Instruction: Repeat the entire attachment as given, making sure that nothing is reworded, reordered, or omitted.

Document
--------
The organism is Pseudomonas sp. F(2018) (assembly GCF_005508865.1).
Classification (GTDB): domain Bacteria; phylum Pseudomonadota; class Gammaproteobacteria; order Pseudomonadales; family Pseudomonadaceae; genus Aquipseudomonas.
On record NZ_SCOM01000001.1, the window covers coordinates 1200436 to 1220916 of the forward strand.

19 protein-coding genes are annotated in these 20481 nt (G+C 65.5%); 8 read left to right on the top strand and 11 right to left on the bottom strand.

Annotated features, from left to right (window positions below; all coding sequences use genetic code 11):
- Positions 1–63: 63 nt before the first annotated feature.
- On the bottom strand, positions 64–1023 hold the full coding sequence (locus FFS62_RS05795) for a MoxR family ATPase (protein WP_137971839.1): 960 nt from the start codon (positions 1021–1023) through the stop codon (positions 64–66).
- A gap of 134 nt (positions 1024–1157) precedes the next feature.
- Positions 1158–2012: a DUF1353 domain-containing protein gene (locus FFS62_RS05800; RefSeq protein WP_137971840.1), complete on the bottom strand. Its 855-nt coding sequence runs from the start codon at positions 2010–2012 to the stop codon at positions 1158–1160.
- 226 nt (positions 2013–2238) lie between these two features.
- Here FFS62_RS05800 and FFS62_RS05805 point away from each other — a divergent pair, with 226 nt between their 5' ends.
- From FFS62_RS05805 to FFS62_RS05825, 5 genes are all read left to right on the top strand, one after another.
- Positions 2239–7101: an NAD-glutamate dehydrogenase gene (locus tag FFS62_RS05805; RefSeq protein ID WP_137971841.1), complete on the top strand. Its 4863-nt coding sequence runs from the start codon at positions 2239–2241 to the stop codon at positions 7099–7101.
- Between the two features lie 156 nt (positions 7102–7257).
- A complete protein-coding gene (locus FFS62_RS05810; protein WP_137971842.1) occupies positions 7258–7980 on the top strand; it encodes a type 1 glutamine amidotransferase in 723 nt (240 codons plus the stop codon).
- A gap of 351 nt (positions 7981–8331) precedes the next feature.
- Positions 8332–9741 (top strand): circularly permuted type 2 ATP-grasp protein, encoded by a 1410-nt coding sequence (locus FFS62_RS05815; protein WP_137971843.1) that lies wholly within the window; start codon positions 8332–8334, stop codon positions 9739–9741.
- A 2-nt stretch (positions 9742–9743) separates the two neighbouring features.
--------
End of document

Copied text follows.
The organism is Pseudomonas sp. F(2018) (assembly GCF_005508865.1).
Classification (GTDB): domain Bacteria; phylum Pseudomonadota; class Gammaproteobacteria; order Pseudomonadales; family Pseudomonadaceae; genus Aquipseudomonas.
On record NZ_SCOM01000001.1, the window covers coordinates 1200436 to 1220916 of the forward strand.

19 protein-coding genes are annotated in these 20481 nt (G+C 65.5%); 8 read left to right on the top strand and 11 right to left on the bottom strand.

Annotated features, from left to right (window positions below; all coding sequences use genetic code 11):
- Positions 1–63: 63 nt before the first annotated feature.
- On the bottom strand, positions 64–1023 hold the full coding sequence (locus FFS62_RS05795) for a MoxR family ATPase (protein WP_137971839.1): 960 nt from the start codon (positions 1021–1023) through the stop codon (positions 64–66).
- A gap of 134 nt (positions 1024–1157) precedes the next feature.
- Positions 1158–2012: a DUF1353 domain-containing protein gene (locus FFS62_RS05800; RefSeq protein WP_137971840.1), complete on the bottom strand. Its 855-nt coding sequence runs from the start codon at positions 2010–2012 to the stop codon at positions 1158–1160.
- 226 nt (positions 2013–2238) lie between these two features.
- Here FFS62_RS05800 and FFS62_RS05805 point away from each other — a divergent pair, with 226 nt between their 5' ends.
- From FFS62_RS05805 to FFS62_RS05825, 5 genes are all read left to right on the top strand, one after another.
- Positions 2239–7101: an NAD-glutamate dehydrogenase gene (locus tag FFS62_RS05805; RefSeq protein ID WP_137971841.1), complete on the top strand. Its 4863-nt coding sequence runs from the start codon at positions 2239–2241 to the stop codon at positions 7099–7101.
- Between the two features lie 156 nt (positions 7102–7257).
- A complete protein-coding gene (locus FFS62_RS05810; protein WP_137971842.1) occupies positions 7258–7980 on the top strand; it encodes a type 1 glutamine amidotransferase in 723 nt (240 codons plus the stop codon).
- A gap of 351 nt (positions 7981–8331) precedes the next feature.
- Positions 8332–9741 (top strand): circularly permuted type 2 ATP-grasp protein, encoded by a 1410-nt coding sequence (locus FFS62_RS05815; protein WP_137971843.1) that lies wholly within the window; start codon positions 8332–8334, stop codon positions 9739–9741.
- A 2-nt stretch (positions 9742–9743) separates the two neighbouring features.